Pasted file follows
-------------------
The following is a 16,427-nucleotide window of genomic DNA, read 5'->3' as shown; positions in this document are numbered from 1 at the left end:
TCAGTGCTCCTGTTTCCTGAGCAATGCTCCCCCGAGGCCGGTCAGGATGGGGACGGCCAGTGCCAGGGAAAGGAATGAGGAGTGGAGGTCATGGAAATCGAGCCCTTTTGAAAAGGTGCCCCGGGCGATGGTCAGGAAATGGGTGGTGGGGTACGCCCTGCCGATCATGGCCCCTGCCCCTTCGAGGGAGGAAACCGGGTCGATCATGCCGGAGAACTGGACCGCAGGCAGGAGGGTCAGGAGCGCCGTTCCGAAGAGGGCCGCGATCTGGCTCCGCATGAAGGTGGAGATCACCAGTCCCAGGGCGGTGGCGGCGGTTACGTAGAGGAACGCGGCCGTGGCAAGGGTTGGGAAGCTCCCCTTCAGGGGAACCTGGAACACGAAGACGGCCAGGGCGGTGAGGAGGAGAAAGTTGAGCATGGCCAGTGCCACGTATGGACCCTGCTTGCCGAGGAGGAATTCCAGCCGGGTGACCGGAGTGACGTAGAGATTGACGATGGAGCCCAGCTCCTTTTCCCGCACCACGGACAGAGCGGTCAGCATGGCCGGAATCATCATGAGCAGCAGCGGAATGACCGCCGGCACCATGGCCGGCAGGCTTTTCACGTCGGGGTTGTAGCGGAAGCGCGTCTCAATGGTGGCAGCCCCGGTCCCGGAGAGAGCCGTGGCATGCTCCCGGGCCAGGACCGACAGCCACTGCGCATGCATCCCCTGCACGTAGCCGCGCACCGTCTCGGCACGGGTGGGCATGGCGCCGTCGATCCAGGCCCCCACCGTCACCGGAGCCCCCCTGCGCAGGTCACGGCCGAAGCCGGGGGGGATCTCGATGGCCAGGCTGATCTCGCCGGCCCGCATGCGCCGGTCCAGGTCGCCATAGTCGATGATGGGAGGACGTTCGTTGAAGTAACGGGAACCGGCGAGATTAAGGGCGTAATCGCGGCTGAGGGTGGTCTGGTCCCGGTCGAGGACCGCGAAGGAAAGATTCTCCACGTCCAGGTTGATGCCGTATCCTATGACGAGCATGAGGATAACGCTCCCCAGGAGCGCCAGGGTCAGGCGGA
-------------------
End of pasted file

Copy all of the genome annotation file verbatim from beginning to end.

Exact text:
The following is a 16,427-nucleotide window of genomic DNA, read 5'->3' as shown; positions in this document are numbered from 1 at the left end:
TCAGTGCTCCTGTTTCCTGAGCAATGCTCCCCCGAGGCCGGTCAGGATGGGGACGGCCAGTGCCAGGGAAAGGAATGAGGAGTGGAGGTCATGGAAATCGAGCCCTTTTGAAAAGGTGCCCCGGGCGATGGTCAGGAAATGGGTGGTGGGGTACGCCCTGCCGATCATGGCCCCTGCCCCTTCGAGGGAGGAAACCGGGTCGATCATGCCGGAGAACTGGACCGCAGGCAGGAGGGTCAGGAGCGCCGTTCCGAAGAGGGCCGCGATCTGGCTCCGCATGAAGGTGGAGATCACCAGTCCCAGGGCGGTGGCGGCGGTTACGTAGAGGAACGCGGCCGTGGCAAGGGTTGGGAAGCTCCCCTTCAGGGGAACCTGGAACACGAAGACGGCCAGGGCGGTGAGGAGGAGAAAGTTGAGCATGGCCAGTGCCACGTATGGACCCTGCTTGCCGAGGAGGAATTCCAGCCGGGTGACCGGAGTGACGTAGAGATTGACGATGGAGCCCAGCTCCTTTTCCCGCACCACGGACAGAGCGGTCAGCATGGCCGGAATCATCATGAGCAGCAGCGGAATGACCGCCGGCACCATGGCCGGCAGGCTTTTCACGTCGGGGTTGTAGCGGAAGCGCGTCTCAATGGTGGCAGCCCCGGTCCCGGAGAGAGCCGTGGCATGCTCCCGGGCCAGGACCGACAGCCACTGCGCATGCATCCCCTGCACGTAGCCGCGCACCGTCTCGGCACGGGTGGGCATGGCGCCGTCGATCCAGGCCCCCACCGTCACCGGAGCCCCCCTGCGCAGGTCACGGCCGAAGCCGGGGGGGATCTCGATGGCCAGGCTGATCTCGCCGGCCCGCATGCGCCGGTCCAGGTCGCCATAGTCGATGATGGGAGGACGTTCGTTGAAGTAACGGGAACCGGCGAGATTAAGGGCGTAATCGCGGCTGAGGGTGGTCTGGTCCCGGTCGAGGACCGCGAAGGAAAGATTCTCCACGTCCAGGTTGATGCCGTATCCTATGACGAGCATGAGGATAACGCTCCCCAGGAGCGCCAGGGTCAGGCGGA